The Benefits of Eating Together
The knock on effect of eating together as a family, isn’t just that kids usually eat more healthily, studies have found there’s a whole host of other benefits including reduced stress, good mental health, improved grades, saving money, better family relationships and greater happiness.
This isn’t a ‘How To’ blog it’s a ‘How I‘ and what has worked for us, hope you enjoy our ‘Shamba’ below too!
What’s It Like Eating Together?
Do you enjoy mealtimes together as a family, do you have time to sit together, are you happy with the food choices you make and feel you have good variety and balance, is eating with your kids a nice experience or a chore?
What About The Fussy Eaters?
All kids go through stages of ‘fussing’ over food and it’s during these times that we may unintentionally reinforce it, so they end up with longer term picky eating habits. Eating together is more likely to encourage children to explore food more and try things out, especially when they see us modelling how to.
I Don’t Like Potato
I’ve been teaching for 20 years and during lunch-breaks have seen many school kids pushing their food around their plate. They find it hard to control their cutlery and can’t wait to get away from the table and nor can the lunchtime staff, who pace around with their cloths, waiting for the next year groups to take their places on the benches.
In some schools, staff do eat with the children, placing a high priority on the importance of eating together, modelling how to, communicating deeply and really engaging with one other.
How can we Create Autonomous Happy Eaters?
What if we looked for more opportunities to give autonomy to our children? By allowing our child more choice we give them some space to be and to take ownership of their eating. By including them in our family decisions we can significantly relax our control and boundaries, and we may discover our children become more relaxed across other areas of their lives, so these skills are transferable.
Since my kids were old enough to eat we’ve sat together at mealtimes. From about 6 months, minus the salt, they’ve pretty much eaten the same softened food as an adult, they made a complete mess, and still often do. Yet it’smostly fun and sociable.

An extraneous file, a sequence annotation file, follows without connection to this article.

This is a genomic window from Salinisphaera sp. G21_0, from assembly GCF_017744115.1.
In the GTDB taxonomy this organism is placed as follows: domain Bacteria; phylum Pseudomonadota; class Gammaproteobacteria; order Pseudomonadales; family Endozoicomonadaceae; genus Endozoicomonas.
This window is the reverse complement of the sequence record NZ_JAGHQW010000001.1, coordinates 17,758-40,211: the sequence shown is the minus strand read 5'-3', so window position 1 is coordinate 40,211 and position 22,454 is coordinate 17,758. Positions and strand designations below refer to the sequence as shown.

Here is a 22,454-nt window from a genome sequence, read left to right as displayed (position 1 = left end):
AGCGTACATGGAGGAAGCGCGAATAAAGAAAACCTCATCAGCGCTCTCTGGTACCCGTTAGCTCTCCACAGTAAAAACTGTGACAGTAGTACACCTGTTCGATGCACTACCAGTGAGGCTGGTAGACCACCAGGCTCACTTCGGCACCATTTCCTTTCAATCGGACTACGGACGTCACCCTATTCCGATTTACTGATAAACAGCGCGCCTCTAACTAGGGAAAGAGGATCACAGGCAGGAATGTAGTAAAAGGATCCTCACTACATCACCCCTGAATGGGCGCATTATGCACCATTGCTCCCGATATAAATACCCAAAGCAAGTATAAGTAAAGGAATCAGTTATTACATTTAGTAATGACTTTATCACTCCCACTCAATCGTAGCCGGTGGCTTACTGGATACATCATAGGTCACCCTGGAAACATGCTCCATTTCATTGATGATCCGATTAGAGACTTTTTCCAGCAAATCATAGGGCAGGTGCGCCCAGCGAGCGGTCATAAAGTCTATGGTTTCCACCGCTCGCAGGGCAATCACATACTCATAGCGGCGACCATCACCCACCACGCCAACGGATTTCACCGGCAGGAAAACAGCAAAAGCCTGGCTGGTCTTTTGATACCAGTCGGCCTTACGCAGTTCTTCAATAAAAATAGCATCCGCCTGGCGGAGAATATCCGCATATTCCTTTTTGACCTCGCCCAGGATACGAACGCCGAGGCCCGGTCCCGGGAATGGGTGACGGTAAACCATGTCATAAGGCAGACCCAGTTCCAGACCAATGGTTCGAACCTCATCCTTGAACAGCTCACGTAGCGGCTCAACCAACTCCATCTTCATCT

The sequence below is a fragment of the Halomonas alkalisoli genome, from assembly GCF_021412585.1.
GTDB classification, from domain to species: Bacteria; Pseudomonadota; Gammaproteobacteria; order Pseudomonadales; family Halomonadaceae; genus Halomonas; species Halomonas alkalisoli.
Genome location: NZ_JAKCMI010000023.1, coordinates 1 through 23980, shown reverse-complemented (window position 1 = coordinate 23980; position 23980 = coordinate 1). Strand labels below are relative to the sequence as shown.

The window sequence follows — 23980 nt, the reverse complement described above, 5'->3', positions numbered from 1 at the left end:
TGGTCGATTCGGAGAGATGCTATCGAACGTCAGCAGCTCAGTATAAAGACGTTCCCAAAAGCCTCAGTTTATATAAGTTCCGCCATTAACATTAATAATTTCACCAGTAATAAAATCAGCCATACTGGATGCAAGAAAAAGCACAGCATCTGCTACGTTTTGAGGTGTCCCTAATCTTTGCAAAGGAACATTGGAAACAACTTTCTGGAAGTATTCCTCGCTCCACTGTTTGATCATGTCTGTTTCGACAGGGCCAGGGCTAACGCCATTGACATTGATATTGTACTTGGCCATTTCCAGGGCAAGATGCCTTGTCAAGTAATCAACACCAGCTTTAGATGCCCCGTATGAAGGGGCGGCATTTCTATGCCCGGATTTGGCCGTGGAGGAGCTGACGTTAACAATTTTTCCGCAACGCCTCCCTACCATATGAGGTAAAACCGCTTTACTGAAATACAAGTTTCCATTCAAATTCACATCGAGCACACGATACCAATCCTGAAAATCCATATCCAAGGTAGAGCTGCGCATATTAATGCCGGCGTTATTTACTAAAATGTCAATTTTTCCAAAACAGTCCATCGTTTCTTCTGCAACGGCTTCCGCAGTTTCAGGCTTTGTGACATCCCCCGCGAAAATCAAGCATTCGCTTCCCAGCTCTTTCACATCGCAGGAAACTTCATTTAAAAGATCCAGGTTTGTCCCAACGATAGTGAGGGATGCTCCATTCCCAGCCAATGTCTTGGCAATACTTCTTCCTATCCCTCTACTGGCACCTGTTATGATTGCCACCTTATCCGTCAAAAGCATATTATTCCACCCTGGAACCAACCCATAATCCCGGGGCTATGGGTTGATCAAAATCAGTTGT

Make Table Connection & Conversation the Priority
They’ve never been rewarded with pudding if they eat all their food, having a strong aversion to sticker rewards and making my children ‘compliant’ – if they don’t eat there’s no fuss about it and if they do it’s the same, no attachment to any outcome. We enjoy being at the table with them, food isn’t the priority, table conversation and connection is.
Usually food is served from bowls at the table, so they can just help themselves to what they fancy and measure their own portions too.
There might also be bread & butter, cheese, crackers and salad on offer.
On Sundays, we sit together and go through calendars and planners in an attempt to get organised. Again a lovely time to connect and communicate as a family. We often write down meals we would all like for the week, and which meals they can help prepare/cook.
Encouraging the children to join in with cooking as often as possible, such as squeezing oranges, grating cheese, making fruit crumbles and teaching them how to handle knives to chop makes them less food adverse and this can be encouraged from a young age. Always looking for opportunities for them to get involved or do it on their own.
Since they were very young they’ve created their own shopping lists. In the early days this really made learning to read and write meaningful, their pictures and words didn’t need to make sense it was just part of the process. They’d run along the aisles on their own to find things, then be engaged with packing, paying and then unpacking back home. They are still involved at 13 and 11, nowadays they can go to the shops alone and pick up milk, bread etc if we run short.
Where Does Our Food Come From?
Many kids don’t know where food comes from. For the past 12 years, we’ve been privileged to grow vegetables at our allotment, so the kids have been able to sow, grow and eat from scratch seasonally.
Image above: Paul on our Shamba whilst we were living in Tanzania. I’d taken my class for a tour around the school searching for food, including the banana and papaya trees. Paul spoke with them about the food he’d grown.
If you don’t have access to a garden or the opportunity to plant a few seeds, maybe see if you can visit a friend who does, or visit an allotment, garden centre or working farm. Most schools do have gardening projects, however I would say it can be rather tokenistic and dependent on the energy and enthusiasm of the staff member in charge.
Encourage children to look also at food labels and consider the ingredients, and even world maps to plot which country food has come from, they might enjoy this clip here.
Look forward to hearing from you to learn more about what inspires your family eating habits, as it would be great to share it with other children, schools and parents.
Solving World Problems One Mum at a Time